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United States Department of Agriculture

Agricultural Research Service

Research Project: NEWCASTLE DISEASE EPIDEMIOLOGY, PATHOGENESIS, AND CONTROL Title: Characterization and phylogenic analysis of Mexican Newcastle disease virus isolates

Authors
item Merino, R - UNAM, MEXICO
item Calderon, N - UNAM, MEXICO
item Perozo, F - UNIV GEORGIA, PDRC
item Villegas, P - UNIV GEORGIA, PRDC
item Afonso, Claudio

Submitted to: International Poultry Forum Proceedings
Publication Type: Abstract Only
Publication Acceptance Date: November 7, 2007
Publication Date: January 21, 2008
Citation: Merino, R., Calderon, N., Perozo, F., Villegas, P., Afonso, C.L. 2008. Characterization and phylogenic analysis of Mexican Newcastle disease virus isolates [abstract]. International Poultry Scientific Forum, January 21-22, 2008, Atlanta, Georgia. p. 33.

Technical Abstract: Newcastle disease virus (NDV) was isolated in Mexico for the first time in 1946 and the last report of a field outbreak caused by a highly virulent strain dates from year 2000, when 13.6 million birds were slaughtered and 93 farms quarantined. Mean Death Time test resulted in velogenic classification of 12 Mexican NDV strains, isolated around Mexico City between 1946 and 2006. Analysis of the deduced amino acid sequences of the F protein cleavage site from these isolates predicted that 11 were velogenc viruses, while one isolate was classified as Lentogen (like Ulster). A phylogenetic tree based on the nucleotide sequences of the F gene revealed that these Mexican NDV isolates corresponded to gnotypes I, V and VIII (one, 10 and one isolates, respectively). Isolates belonging to genotype V are related to isolate Largo71 (isolates from 1946, 2004, 2005 and 2006) and GamefowlUS/02 (isolates from 1998, 2000 and 2001). The virus classified into genotype VIII was isolated around 1947 and this is the first time that is analyzed by molecular biology, however, it has been used in Mexico as challenge strain. The distinctive genomic differences between the two groups of genotype V viruses (isolates from 1998 to 2001 and from 2004 to 2006) suggest that two different lineages of NDV are challenging the poultry industry in the central region of Mexico.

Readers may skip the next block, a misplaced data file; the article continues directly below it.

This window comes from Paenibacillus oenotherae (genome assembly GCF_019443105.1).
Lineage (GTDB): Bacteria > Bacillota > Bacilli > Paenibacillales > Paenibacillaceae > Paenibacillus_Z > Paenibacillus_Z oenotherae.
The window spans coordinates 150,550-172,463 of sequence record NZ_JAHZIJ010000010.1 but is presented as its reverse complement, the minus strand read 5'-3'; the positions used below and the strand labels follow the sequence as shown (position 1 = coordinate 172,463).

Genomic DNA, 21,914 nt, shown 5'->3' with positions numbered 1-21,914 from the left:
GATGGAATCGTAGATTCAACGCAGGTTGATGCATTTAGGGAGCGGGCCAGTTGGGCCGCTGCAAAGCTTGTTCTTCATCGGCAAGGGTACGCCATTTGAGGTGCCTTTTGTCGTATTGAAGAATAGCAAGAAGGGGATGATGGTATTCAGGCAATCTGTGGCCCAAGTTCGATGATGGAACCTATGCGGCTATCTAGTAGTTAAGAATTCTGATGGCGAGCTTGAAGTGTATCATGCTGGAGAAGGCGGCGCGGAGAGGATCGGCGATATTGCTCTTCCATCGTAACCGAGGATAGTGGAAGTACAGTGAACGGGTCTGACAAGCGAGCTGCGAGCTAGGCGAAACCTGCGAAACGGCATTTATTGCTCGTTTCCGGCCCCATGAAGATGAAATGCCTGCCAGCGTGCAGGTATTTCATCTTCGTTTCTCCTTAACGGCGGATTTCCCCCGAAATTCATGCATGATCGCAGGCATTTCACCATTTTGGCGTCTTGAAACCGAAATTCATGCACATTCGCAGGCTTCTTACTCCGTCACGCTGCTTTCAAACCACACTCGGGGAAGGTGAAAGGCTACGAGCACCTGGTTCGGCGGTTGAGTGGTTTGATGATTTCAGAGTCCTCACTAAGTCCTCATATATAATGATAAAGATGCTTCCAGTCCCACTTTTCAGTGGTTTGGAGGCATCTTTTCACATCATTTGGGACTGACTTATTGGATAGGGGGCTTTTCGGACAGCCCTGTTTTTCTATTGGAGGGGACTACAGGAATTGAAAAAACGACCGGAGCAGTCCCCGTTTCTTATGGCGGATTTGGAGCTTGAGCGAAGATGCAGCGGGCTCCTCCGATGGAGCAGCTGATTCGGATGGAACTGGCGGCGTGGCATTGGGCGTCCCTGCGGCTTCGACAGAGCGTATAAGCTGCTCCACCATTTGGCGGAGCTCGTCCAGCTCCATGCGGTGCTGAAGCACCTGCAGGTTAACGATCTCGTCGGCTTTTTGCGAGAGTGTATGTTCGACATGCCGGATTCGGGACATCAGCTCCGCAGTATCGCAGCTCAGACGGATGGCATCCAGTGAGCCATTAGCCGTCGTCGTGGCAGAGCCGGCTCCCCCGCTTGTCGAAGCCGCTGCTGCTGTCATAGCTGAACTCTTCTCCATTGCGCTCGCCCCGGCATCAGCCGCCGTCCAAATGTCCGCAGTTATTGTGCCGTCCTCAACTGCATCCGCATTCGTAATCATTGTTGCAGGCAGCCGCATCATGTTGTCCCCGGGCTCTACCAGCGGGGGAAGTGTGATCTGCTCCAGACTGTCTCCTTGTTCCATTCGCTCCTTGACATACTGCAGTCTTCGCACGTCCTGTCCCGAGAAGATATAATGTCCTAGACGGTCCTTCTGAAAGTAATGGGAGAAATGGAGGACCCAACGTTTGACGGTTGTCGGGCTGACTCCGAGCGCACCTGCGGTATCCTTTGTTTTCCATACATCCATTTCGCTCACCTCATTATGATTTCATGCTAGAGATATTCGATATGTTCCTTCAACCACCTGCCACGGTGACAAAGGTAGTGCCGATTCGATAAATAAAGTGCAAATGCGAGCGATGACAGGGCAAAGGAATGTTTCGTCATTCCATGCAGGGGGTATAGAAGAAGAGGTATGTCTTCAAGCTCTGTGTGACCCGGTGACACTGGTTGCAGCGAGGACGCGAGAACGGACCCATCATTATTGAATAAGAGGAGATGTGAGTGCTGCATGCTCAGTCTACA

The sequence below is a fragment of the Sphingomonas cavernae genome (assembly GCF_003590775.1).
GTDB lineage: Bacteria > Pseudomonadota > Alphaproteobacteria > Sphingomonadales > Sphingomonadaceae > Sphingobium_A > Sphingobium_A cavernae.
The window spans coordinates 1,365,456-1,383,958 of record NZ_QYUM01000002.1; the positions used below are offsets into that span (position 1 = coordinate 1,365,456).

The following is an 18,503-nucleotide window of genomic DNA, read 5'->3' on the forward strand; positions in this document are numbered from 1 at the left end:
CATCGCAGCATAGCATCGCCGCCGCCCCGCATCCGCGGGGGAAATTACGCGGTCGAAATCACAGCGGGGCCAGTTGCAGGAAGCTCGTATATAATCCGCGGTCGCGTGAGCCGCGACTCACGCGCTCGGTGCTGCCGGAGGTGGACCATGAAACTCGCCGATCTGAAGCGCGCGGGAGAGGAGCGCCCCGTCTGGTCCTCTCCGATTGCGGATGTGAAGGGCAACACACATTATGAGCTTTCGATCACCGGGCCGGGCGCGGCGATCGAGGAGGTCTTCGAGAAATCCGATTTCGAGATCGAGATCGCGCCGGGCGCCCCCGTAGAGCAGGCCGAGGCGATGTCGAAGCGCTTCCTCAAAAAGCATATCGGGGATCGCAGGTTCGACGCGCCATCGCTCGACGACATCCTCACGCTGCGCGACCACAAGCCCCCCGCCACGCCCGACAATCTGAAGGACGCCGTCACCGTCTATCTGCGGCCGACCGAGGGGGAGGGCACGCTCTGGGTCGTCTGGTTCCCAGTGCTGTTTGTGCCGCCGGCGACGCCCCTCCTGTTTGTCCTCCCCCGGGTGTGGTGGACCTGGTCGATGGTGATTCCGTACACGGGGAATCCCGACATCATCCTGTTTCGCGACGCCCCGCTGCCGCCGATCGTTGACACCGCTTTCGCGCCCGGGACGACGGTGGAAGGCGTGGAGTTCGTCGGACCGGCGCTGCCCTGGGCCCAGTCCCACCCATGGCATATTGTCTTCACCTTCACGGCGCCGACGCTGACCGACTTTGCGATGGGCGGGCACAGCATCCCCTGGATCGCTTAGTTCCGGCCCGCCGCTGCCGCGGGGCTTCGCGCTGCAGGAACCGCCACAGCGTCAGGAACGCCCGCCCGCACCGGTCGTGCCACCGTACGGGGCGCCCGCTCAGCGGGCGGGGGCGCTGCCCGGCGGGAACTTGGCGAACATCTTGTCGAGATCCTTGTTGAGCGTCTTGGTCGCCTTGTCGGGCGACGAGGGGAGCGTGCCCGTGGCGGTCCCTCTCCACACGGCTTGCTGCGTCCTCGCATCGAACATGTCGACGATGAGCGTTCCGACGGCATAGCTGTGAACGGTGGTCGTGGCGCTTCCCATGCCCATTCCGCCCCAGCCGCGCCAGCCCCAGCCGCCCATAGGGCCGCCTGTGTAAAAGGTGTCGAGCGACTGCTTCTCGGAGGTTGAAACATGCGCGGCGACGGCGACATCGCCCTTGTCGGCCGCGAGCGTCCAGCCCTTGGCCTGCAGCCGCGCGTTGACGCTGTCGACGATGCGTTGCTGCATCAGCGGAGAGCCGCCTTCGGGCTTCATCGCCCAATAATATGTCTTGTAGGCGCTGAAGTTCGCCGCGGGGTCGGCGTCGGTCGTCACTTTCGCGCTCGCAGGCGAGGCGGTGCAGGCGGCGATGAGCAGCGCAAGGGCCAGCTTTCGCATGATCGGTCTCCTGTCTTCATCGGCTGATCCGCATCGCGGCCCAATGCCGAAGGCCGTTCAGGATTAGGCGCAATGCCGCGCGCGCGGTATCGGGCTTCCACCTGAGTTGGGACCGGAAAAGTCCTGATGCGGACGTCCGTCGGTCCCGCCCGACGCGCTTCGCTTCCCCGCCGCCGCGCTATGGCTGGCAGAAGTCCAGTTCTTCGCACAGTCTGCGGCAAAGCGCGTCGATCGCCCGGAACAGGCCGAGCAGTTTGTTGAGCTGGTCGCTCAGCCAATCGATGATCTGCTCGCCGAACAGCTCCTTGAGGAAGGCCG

Last Modified: 10/25/2014
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